( Desender, Boldt, & Yeung, 2018 ), having too much confidence in one's choices could contribute to risky decision-making ( Hoven et al., 2022 ). While it has become clear that contextual cues, such as monetary incentives, can bias confidence, little is known

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Across Languages and Cultures
Authors:
Allison Beeby
,
Mónica Fernández
,
Olivia Fox
,
Amparo Albir
,
Inna Kozlova
,
Anna Kuznik
,
Wilhelm Neunzig
,
Patricia Rodríguez
,
Lupe Romero
, and
Stefanie Wimmer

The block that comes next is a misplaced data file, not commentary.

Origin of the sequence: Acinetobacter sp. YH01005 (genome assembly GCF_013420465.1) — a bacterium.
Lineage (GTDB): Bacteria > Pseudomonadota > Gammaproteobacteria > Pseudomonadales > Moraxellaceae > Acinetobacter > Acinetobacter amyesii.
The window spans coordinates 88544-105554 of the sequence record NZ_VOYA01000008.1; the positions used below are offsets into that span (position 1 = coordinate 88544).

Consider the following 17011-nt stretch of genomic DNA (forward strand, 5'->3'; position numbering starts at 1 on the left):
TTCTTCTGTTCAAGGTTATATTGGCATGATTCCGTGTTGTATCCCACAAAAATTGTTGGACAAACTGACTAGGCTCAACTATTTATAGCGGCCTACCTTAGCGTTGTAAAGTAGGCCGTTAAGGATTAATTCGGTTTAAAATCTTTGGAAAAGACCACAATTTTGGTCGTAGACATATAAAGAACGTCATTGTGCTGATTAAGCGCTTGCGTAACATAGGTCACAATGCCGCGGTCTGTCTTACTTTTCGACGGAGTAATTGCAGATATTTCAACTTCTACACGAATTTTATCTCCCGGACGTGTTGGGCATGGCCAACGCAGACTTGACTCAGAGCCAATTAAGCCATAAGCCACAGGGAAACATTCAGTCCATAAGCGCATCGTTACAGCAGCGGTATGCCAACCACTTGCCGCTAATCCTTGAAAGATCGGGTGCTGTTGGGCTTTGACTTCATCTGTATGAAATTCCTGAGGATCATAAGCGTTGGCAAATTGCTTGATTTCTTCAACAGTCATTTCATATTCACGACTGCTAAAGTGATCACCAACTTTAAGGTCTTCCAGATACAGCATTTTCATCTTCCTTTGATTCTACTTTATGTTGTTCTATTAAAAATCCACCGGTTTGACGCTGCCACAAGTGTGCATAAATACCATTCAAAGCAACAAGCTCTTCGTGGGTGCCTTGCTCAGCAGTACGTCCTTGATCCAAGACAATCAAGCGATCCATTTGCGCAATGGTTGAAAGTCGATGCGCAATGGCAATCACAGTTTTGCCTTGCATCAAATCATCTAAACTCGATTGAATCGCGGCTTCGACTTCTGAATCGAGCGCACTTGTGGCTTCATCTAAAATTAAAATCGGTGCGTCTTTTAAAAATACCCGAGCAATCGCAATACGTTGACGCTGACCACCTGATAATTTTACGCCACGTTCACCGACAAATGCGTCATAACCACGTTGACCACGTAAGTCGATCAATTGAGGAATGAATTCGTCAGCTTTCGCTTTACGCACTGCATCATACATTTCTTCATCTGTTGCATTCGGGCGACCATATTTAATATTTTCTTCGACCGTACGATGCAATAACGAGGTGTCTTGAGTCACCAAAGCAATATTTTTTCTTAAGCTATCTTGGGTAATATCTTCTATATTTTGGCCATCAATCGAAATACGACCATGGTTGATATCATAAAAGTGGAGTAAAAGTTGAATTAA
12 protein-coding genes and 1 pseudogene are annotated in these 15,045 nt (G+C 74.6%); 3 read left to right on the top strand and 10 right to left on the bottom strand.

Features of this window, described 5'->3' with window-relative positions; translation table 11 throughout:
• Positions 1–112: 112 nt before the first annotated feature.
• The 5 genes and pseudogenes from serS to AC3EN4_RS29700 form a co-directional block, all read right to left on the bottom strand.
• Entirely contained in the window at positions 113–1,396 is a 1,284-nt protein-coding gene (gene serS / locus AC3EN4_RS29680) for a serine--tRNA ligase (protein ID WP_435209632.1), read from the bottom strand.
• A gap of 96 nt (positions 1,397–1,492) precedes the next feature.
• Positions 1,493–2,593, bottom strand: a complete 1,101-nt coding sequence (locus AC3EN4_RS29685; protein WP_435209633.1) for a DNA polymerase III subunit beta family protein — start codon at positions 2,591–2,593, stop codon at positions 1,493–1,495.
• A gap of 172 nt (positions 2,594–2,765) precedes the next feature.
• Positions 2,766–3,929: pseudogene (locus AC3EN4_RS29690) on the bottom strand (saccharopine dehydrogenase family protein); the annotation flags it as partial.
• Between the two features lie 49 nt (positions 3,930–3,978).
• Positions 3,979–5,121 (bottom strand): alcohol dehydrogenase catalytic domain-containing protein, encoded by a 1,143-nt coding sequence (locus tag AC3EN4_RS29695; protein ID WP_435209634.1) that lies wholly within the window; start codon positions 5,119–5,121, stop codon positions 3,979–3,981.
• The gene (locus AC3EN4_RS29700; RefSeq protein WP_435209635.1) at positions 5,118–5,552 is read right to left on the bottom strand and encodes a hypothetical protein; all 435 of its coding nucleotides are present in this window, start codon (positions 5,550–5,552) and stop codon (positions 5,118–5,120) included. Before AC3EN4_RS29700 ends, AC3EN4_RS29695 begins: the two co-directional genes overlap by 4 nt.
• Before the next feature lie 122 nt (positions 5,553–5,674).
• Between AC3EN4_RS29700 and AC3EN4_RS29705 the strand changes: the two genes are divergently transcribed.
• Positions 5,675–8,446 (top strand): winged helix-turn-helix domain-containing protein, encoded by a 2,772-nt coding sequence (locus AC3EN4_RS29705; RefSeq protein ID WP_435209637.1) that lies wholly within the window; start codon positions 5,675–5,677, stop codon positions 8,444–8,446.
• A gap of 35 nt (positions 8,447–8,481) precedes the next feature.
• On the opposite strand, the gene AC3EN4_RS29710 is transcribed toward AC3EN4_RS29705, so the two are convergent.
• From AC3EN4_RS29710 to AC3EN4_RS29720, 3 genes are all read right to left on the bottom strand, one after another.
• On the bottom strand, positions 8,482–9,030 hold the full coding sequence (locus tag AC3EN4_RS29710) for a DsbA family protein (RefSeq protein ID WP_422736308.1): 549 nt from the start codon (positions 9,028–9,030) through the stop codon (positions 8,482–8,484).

The PACTE Group is carrying out empirical-experimental research into translation competence and its acquisition in written translation. The aim of this article is to present the results obtained for the translation competence indicator ‘Acceptability’ of translation products and the variable “Decision-making” in an experiment involving 35 expert translators and 24 foreign-language teachers. After a presentation of PACTE’s theoretical model of translation competence, the design of our research project is described (hypothesis, experimental universe and sample, variables, data collection instruments) followed by the results obtained for the indicator ‘Acceptability’ of subjects’ translations and, finally, the results obtained for the variable “Decision-making” are presented. The variable “Decision-making” evidences decisions made during the translation process which involve the use of automatic and non-automatic cognitive resources (internal support) and the use of different sources of documentation (external support). The indicators used to measure this variable are ‘Sequences of Actions’ and ‘Acceptability’. The results obtained shed light on the strategic and instrumental sub-competences of translation competence.